Every year thousands of prisoners are released from prisons on parole or after completing their jail terms. To ensure that prisoners return to their normal lives without re- offending governments adopt programs meant to prepare prisoners for life after prison. Such programs may involve prisoners being allowed to work in community projects in order to instill a sense of responsibility in them. Additionally, prisoners may be allowed to work away from prisons and return when they have finished work. In some cases prisoners are permitted to visit the community.
But despite these noble initiatives, cases of prisoners re-offending soon after they are released from prisons are not uncommon. This reveals that the programs are not always effective and something needs to be done to improve the situation. I strongly agree with probation experts such as Maburi (2009) that the psychological confusion, social stigma and economic hardships that they experience are partly to blame for prisoners re-offending tendencies. I believe that the excessively punitive sentences issued to convicts harden them instead of reforming them.
Such sentences ignore the fact that convicts will at one time return to the community yet and do little to prepare them for life after prison. To prevent cases of ex convicts re-offending, courts should take bear in mind rehabilitation of prisoners back to the community after their jail terms. Towards this end, I believe there is need for further cooperation between the judiciary and the prisons and rehabilitation departments. By issuing humane punishments, courts will not only help in decongesting prisons but also save time and resources spent in charging and convicting the same persons for the same criminal offence repeatedly.
This will definitely boost efficiency of both departments. While the move by governments to rehabilitate ex-prisoners into the community is laudable, I think there is need to enhance cooperation between rehabilitation departments and prisoners’ families and communities. This helps reduce stigmatization of prisoners thereby helping them regain their self esteem and quicken their reintegration into the community. The community also benefits from reduced cases of crimes. At the same time, by working closely with ex convicts, community leaders are able to monitor ex convicts movements and detect any criminal tendencies.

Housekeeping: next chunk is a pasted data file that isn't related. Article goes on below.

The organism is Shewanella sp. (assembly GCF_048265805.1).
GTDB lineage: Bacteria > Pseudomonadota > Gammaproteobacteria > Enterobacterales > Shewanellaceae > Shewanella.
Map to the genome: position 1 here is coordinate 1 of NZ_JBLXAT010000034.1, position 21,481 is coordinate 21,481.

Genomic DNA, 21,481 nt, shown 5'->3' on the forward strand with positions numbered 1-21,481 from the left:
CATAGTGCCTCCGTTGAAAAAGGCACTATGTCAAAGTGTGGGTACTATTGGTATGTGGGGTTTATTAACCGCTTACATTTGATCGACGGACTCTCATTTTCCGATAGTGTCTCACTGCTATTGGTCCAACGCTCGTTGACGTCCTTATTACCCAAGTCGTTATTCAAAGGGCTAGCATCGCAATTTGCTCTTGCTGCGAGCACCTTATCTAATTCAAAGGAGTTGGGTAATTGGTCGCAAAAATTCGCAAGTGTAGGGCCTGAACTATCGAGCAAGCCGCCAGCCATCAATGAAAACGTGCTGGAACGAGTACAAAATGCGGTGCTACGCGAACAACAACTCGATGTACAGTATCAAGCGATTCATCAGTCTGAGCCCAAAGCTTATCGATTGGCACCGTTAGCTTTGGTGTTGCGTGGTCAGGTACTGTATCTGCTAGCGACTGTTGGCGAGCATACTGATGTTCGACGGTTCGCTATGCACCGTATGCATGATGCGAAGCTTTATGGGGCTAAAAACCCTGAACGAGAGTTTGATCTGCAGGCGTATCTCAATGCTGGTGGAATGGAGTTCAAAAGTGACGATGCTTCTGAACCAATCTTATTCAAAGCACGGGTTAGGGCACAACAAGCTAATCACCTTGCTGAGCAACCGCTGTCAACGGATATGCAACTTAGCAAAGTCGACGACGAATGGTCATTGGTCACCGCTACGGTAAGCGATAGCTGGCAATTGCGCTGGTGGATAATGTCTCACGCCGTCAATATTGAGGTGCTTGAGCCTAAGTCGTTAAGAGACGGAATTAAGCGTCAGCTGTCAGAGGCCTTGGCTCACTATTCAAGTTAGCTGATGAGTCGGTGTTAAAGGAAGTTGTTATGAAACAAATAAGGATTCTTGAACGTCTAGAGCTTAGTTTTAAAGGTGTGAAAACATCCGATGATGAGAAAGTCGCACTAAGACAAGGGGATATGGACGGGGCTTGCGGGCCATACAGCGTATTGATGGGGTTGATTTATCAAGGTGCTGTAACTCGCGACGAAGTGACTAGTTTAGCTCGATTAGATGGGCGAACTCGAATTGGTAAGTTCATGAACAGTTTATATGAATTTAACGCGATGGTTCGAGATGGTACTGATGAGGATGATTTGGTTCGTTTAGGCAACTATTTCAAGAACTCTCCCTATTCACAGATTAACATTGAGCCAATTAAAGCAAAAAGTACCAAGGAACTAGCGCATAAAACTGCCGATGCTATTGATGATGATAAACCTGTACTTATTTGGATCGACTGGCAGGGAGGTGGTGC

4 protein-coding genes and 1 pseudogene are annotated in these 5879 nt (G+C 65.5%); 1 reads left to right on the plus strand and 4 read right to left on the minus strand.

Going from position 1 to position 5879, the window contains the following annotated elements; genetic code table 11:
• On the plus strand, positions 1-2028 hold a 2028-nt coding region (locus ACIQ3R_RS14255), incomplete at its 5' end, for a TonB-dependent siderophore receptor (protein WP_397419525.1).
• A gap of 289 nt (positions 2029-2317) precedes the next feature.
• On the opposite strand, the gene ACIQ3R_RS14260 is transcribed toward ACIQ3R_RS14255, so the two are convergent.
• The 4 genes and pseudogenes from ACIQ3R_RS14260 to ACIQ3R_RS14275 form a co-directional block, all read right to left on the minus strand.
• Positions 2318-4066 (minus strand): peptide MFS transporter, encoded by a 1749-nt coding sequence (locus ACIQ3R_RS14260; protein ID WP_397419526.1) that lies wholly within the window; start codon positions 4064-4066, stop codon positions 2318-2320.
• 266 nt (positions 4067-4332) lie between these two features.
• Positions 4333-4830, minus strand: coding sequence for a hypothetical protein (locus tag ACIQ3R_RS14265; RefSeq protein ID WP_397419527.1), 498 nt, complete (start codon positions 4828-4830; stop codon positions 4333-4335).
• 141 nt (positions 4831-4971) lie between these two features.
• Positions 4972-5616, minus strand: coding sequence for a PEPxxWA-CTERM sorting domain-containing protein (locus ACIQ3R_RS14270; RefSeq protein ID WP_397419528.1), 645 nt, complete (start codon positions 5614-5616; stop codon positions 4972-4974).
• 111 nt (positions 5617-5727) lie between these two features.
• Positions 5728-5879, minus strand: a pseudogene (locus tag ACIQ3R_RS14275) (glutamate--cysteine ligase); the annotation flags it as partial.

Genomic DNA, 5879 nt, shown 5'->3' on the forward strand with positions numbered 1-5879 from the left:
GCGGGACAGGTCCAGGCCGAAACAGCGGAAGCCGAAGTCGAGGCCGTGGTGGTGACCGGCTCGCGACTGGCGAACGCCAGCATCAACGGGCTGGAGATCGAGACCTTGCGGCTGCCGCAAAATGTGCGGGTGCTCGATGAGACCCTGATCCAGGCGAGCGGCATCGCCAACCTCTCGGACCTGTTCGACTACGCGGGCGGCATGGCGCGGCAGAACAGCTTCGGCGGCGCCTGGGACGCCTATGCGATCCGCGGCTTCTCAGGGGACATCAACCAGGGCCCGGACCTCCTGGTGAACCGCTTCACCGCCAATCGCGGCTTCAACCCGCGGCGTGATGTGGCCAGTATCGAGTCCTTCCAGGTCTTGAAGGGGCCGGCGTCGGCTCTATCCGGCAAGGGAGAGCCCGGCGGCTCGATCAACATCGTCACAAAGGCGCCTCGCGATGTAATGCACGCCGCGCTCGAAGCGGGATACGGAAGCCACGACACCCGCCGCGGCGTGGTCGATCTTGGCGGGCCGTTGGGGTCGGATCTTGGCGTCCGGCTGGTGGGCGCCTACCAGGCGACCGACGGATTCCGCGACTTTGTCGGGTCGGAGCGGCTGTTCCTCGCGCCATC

Such monitoring also protects reformed ex convicts from being accused of criminal behaviors. I also believe that there is need to increase financial assistance accorded to ex-prisoners. As a result of social stigma that faces ex convicts, they face challenges in securing employment, consequently some of them may resort to criminal activities such as robbery to meet their needs. To reduce chances of ex prisoners re-offending, I would strongly advocate for the creation of organizations based on the alcohol anonymous model. This would entail prisoners and ex prisoners coming together to help each other overcome their criminal behaviours.
Since they share similar experiences it would be easier for them to open up to each other and get assistance. Such a move will help reduce recidivism and other offences. Finally, I would propose that ex prisoners be made to pay back to the community for crimes committed. This could help deter them from committing crimes and boost reconciliation efforts in the community. References Maburi T, K (2009) Re-Integration of Ex-Prisoners Back Into Society – What More Can We Do? In The New Times 26 October 2009 retrieved from http://allafrica. com/stories/200910270086. html on May 10, 2010